Are Indians More Immune To Coronavirus Than The Rest?
Now the most common day to day word that everyone utters is “Coronavirus”. During December 2019 in the Wuhan District of China, doctors reported that few people had pneumonia-like symptoms, and the disease was later named as “Covid-19 (Coronavirus Disease 2019)”. Coronavirus is group of viruses known to cause respiratory illness.
Here are the top five countries affected by Covid-19:CountryCasesDeathRegionUnited States6,787,587200,171North AmericaIndia5,018,03482,091AsiaBrazil4,384,299133,207South AmericaRussia1,073,84918,785EuropePeru738,02030,927South America
Source: worldometers.info/coronavirus/countries-where-coronavirus-has-spread/, accessed on 16/09/2020
The population of India is 1,380,004,385. So 0.36% of the Indian population is affected by Covid-19 and the reported death rate is 2%. The severity of the disease is also less among Indians as evidenced by the rate of ICU admissions.
So the question that arises is “Are Indians more immune to coronavirus than the rest?”
Are Indians More Immune To Coronavirus than the Rest?
Though nothing can be concluded that Indians have better immunity against coronavirus, a few things can be hypothesized that are likely to be the governing factors in providing immunity to Covid-19 in Indians. The following are the factors that may contribute to immunity against Covid-19.
Indian SARS-Cov-2 Strains Differ From The Rest?
Indian SARS-Cov-2 Strains Differ From The Rest?
Coronavirus, Credits: pixabay
Six genera of coronavirus are known to cause disease in humans and two (SARS-CoV and the Middle East Respiratory Syndrome coronavirus [MERS CoV]) are associated with severe outbreaks.
The Indian SARS-CoV-2 strains, unlike the strains elsewhere, are more closely related to bat-CoV RaTG13 (93% homology) than pangolin CoV (83.5% homology).
Phylogenetic analysis also reveals that there are two major lineages of SARS-CoV-2 genomes. The L lineage is supposed to be aggressive and contagious than S lineage. In India, the L lineage is more prevalent (95.7%) than S lineage (4.3%). L lineage is dominant in Gujarat, where surprisingly the fatality rate is also high.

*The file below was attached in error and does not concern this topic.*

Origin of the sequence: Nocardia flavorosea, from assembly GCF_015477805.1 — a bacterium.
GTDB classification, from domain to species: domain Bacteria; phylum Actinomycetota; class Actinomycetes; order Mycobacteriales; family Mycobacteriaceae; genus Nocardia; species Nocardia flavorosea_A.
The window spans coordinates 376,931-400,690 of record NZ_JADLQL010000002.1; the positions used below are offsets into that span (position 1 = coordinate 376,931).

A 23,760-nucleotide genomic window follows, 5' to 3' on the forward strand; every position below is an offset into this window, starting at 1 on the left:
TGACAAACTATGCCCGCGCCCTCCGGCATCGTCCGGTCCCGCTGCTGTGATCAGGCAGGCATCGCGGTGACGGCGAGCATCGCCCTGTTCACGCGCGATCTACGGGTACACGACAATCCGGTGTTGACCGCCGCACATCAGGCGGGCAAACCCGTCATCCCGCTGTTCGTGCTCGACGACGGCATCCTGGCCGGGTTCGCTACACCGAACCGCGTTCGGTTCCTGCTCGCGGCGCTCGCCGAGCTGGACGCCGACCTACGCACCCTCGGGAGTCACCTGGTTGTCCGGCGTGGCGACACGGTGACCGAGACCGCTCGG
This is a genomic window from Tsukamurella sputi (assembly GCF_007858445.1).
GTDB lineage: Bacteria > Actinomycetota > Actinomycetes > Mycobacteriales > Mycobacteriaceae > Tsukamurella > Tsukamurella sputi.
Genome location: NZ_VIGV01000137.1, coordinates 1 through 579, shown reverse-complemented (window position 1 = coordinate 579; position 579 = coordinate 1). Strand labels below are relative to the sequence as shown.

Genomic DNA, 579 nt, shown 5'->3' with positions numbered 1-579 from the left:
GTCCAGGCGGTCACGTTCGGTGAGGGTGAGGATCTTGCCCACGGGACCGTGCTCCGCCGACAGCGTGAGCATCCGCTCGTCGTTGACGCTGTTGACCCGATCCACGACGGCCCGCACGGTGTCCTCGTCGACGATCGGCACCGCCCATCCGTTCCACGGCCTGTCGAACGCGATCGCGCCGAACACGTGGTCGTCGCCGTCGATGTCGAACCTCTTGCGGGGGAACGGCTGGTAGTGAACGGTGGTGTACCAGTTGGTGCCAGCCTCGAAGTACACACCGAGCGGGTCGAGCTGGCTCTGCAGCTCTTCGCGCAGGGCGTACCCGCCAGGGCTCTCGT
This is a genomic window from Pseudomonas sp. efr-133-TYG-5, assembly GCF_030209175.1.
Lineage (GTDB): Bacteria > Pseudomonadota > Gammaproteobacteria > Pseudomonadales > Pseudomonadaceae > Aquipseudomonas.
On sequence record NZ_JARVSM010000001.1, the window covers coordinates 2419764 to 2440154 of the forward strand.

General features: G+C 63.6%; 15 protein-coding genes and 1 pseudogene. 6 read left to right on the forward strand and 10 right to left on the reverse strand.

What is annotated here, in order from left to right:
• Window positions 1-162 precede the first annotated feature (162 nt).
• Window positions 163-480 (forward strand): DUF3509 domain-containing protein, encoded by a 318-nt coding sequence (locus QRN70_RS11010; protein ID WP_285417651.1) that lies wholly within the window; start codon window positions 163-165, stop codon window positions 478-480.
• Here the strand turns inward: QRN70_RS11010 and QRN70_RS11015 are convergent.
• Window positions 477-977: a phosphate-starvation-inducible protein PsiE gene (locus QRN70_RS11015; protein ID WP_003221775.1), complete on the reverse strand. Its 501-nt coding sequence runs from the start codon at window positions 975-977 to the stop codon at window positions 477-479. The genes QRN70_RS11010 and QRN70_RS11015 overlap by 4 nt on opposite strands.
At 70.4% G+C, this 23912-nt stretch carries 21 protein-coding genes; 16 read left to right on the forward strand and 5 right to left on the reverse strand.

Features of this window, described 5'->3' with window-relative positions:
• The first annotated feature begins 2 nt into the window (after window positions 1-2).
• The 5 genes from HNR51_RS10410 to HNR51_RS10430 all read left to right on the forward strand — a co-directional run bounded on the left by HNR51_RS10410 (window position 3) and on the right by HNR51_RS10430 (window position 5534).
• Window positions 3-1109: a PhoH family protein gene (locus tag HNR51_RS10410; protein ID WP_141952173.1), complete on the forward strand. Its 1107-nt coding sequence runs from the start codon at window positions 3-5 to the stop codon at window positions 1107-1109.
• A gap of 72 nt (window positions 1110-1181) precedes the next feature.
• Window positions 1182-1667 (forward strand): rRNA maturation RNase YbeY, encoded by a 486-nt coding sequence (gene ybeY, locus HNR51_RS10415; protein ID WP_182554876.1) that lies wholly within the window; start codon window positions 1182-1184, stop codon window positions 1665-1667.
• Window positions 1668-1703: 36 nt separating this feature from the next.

So to conclude, strain difference has some impact on virulence and pathogenesis.
T helper cells, Credits: pixabay
The human immune system is very much molded by the environment and the diversity of microbes that an individual encounters in their lifetime.
Indians are exposed to huge microbial load early in life that confers broad-based immunity to the population. Since birth, Indians are exposed to a variety of pathogens like bacteria, viruses, fungi, and parasites. This exposure leads to the induction of immune responses.
Rathore et al., carried a comparative analysis to find whether there are any differences in immune phenotypes between Indians and Americans. The study revealed that Indian infants had a higher proportion of dendritic cells, monocytes, natural killer (NK) cells, memory CD4 + T cells, and naïve B cells, compared to American infants.
Also, India has an overwhelming burden of tuberculosis, malaria, and HIV, much higher than the developed countries. Due to such endemic disease, we are constantly subjected to pathogen-assault, invoking a more proactive-cell mediated immune response, than the Western population.
Though the role of chloroquine and hydroxychloroquine in the treatment of Covid-19 remains unclear, there is a possibility that frequent use of these drugs for the treatment of malaria in our country can confer protection against Covid-19.
Herbs and spices like turmeric, cloves, ginger, mustard, saffron, cardamom, and garlic are indispensable ingredients of Indian cuisine. These spices contain bioactive compounds and phytochemicals that offer medicinal properties.
Turmeric contains a bioactive component called curcumin that has anti-inflammatory, antimutagenic, antimicrobial, and anticancer properties. Curcumin is proven to act against several viruses like Influenza Virus (H1N1, PR8, and H8N1), Herpes Simplex Virus (HSV) 1 and 2, Hepatitis B and C viruses, and Human Papillomavirus (HPV) types 16 and 18.
Similarly ginger is effective against the human respiratory syncytial virus.
Garlic possesses antiviral activity against HSV-1 and -2, Parainfluenza Virus type 3, and Human Rhinovirus type 2.
Though this evidences might be insufficient, these Indian spices may have some role in defense against SARS-CoV-2.
DNA,, Credits: pixabay
Indian population has a great genetic diversity in the immune response genes called the Human leukocyte antigen (HLA) complex than the Caucasians. The HLA complex serves to induce and regulate immune responses. Several novel HLA alleles and haplotypes have been reported in the Indian population which may play a role in conferring immunity against SARS-CoV-2. Also, Indians have more KIR genes than Chinese and Caucasians.
A boy given a vaccine, Credits: pixabay
The BCG vaccine, given universally to Indian babies at birth for protection against tuberculosis, might confer some protection against SARS-CoV-2, probably through activation of T-cell mediated immune response.
Epigenetic factors play a crucial role in shaping the immunity of an individual.